Options exist when bulls fail a breeding soundness exam

Unsatisfactory breeders likely will not improve with time, but deferred bulls may benefit from treatment or additional time and pass a breeding soundness exam in the future.

June 13, 2024

4 Min Read

In a cow-calf operation, open cows bring disappointment on the day of pregnancy diagnosis. To ensure that a bull is capable of breeding, North Dakota State University Extension specialists recommend that bulls undergo a breeding soundness exam prior to the breeding season.

“The role of bulls on cow-calf operations is to get cows pregnant,” says Lacey Quail, Extension livestock management specialist at the NDSU North Central Research Extension Center. “Considering that 92% of cows and 76% of heifers in the country are only exposed to natural service sires, bull health and fertility are crucial to the overall success of the beef herd.”

A breeding soundness exam helps to ensure that bulls are capable of fulfilling their role. Quail recommends that all bulls have a breeding soundness exam each breeding season whether they are a new purchase or a resident herd sire. Because sperm production is a continuous process and bull fertility can change over time, the breeding soundness exam should be performed close to the start of the breeding season. Ideal timing for the exam is 30 to 60 days prior to turnout. This timeframe allows ranchers to source new bulls if a bull does not pass its exam.

A complete breeding soundness exam evaluates three categories: 1) physical soundness, including feet, hip, and leg structure, body condition, vision, penis, and accessory sex organs, 2) scrotal circumference, and 3) semen characteristics such as sperm cell motility and morphology. Based on the results in each of these three categories, a veterinarian classifies the bull as satisfactory, unsatisfactory, or deferred. A satisfactory breeder meets the minimum requirements in all categories and is free of physical problems. Bulls that do not meet the minimum requirements in at least one of those categories are unsatisfactory or deferred for another evaluation at least 30 days later. Unsatisfactory breeders likely will not improve with time, but deferred bulls may benefit from treatment or additional time and pass a breeding soundness exam in the future.

There are a variety of reasons why a bull may not pass a breeding soundness exam. An injury or frostbite may have impaired the bull’s ability to produce healthy sperm, or feet, leg, or hip issues may prevent the bull from mounting and breeding cows, despite having adequate numbers of morphologically normal and motile sperm cells. On the other hand, yearling bulls may not have reached sexual maturity yet, decreasing the likelihood of passing a breeding soundness exam. In all of those scenarios, a bull may not be capable of breeding cows.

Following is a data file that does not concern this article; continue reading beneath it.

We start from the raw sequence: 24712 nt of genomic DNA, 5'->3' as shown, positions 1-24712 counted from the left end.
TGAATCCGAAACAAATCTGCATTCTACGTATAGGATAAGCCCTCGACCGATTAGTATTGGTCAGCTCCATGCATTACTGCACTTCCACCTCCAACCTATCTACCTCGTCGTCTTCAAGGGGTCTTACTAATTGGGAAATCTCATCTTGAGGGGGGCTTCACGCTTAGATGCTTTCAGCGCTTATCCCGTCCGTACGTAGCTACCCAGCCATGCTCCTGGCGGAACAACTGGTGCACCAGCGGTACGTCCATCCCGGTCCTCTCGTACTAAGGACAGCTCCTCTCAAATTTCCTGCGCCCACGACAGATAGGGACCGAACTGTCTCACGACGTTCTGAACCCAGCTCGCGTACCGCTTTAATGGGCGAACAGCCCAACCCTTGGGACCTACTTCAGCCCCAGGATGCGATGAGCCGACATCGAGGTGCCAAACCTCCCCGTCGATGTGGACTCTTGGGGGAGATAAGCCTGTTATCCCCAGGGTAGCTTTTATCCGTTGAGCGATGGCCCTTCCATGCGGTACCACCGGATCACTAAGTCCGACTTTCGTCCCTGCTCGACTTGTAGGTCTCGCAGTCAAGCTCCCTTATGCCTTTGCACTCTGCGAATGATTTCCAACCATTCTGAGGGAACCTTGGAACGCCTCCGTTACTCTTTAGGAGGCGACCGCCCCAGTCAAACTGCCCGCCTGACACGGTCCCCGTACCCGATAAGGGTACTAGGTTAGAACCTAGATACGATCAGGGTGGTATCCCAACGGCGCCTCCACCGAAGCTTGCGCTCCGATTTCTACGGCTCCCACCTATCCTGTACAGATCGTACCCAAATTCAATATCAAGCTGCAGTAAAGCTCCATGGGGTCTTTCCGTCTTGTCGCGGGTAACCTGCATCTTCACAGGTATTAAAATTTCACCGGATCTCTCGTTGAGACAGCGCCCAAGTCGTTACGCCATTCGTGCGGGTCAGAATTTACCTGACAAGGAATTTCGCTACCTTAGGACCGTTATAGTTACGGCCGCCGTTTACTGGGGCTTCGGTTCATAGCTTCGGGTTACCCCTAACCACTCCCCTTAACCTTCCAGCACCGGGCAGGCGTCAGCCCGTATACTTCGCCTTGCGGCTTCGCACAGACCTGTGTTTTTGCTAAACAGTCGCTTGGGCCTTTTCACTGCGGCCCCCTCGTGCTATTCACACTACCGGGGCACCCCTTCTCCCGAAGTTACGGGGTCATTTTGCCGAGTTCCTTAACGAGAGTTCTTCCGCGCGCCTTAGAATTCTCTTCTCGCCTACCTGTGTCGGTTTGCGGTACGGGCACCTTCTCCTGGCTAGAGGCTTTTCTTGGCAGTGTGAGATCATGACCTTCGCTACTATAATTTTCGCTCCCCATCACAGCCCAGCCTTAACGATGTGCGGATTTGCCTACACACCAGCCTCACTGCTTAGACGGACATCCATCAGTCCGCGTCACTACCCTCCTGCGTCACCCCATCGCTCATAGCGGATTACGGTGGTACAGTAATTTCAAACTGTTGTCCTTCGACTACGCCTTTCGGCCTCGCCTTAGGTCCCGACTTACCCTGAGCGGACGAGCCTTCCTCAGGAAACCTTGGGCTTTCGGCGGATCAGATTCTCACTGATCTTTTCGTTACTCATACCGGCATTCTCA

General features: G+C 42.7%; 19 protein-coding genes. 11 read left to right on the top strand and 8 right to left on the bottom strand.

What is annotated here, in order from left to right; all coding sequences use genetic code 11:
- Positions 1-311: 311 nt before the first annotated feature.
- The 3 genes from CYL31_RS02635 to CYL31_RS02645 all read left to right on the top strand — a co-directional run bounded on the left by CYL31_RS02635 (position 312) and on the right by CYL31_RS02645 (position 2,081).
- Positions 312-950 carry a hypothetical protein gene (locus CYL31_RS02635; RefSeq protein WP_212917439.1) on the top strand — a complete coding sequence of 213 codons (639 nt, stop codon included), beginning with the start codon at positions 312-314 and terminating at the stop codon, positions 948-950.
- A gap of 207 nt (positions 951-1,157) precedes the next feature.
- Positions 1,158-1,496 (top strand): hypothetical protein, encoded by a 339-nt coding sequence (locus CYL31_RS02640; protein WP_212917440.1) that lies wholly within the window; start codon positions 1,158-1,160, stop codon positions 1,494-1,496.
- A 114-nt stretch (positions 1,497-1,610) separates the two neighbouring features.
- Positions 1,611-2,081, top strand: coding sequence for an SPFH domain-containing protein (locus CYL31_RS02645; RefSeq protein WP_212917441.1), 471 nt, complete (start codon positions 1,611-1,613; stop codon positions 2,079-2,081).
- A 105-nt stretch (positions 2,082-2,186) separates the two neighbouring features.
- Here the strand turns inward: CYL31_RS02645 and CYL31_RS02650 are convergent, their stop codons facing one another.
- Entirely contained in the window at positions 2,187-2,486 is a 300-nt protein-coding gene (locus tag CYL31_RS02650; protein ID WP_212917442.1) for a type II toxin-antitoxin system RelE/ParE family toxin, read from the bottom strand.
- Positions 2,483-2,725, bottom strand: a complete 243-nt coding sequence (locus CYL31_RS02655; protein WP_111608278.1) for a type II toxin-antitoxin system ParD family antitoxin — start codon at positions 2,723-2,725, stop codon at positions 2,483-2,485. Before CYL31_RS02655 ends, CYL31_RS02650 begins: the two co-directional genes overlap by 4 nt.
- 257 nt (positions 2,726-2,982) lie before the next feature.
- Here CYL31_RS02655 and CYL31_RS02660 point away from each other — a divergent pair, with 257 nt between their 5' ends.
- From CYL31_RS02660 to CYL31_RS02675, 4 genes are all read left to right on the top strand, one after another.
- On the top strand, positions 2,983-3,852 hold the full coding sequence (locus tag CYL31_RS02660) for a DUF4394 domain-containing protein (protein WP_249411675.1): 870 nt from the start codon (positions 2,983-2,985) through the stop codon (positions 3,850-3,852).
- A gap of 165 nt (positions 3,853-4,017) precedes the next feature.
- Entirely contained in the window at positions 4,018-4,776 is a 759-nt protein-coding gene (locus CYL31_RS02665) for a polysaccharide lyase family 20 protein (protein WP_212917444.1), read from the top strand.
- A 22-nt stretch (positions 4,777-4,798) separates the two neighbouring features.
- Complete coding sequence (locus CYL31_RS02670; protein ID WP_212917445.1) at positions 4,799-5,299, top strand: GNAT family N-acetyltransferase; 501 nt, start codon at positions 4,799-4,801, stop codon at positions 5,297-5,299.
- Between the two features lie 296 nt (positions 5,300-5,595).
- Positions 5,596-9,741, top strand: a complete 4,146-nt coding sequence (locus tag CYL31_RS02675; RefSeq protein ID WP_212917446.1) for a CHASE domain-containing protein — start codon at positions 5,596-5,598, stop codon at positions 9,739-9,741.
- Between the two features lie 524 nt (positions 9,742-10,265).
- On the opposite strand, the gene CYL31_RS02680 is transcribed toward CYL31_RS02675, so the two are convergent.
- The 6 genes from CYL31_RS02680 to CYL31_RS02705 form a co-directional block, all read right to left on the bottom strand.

Several options exist when a bull fails a breeding soundness exam. One obvious solution is to market bulls that do not pass a breeding soundness exam. This ensures that inadequate breeding sires are off the property. While marketing these bulls is often a necessary solution, particularly for unsatisfactory breeders, other factors may come into play.

“Market value, availability of additional bulls in your area, and affordability of a new bull that might fit your breeding program all contribute to the decision of whether to market a bull,” Quail says. “With these factors in mind, it is crucial that initial breeding soundness exams are performed early enough prior to the breeding season to allow for the worst-case scenario.”

If a bull is deferred at the initial breeding soundness exam, marketing the bull may not be necessary. In this scenario, the veterinarian likely recommends that the bull be retested at a later date. This is often the case when a bull may need treatment and time to heal from a foot abscess, penile warts, or an infection that resulted in too many white blood cells among sperm cells – all conditions that may improve with time. Commonly, young bulls may fail their initial breeding soundness exam due to a decreased percentage of normal or motile sperm cells. While that may not sound promising, breed and age considerably impact when a bull reaches sexually maturity, and research has reported that nearly 50% of yearling bulls that failed an initial breeding soundness exam were later classified as satisfactory.

“If you have available feed resources, facilities, and time before the breeding season starts, keeping a yearling bull to be retested is often the best option,” Quail advises.

The good news is that spermatogenesis, the process of producing sperm cells, is a continuous process, and a single cycle takes about 60 days in bulls.

“A single breeding soundness exam is simply a snapshot of a bull’s fertility on that particular day, but it is the best and only tool we have to evaluate a bull’s fertility potential and thus his ability to get cows pregnant,” Quail explains. “By identifying bulls that fail a breeding soundness exam, we are keeping infertile and sub-fertile sires out of our herds, which is progress towards improved reproductive efficiency.”

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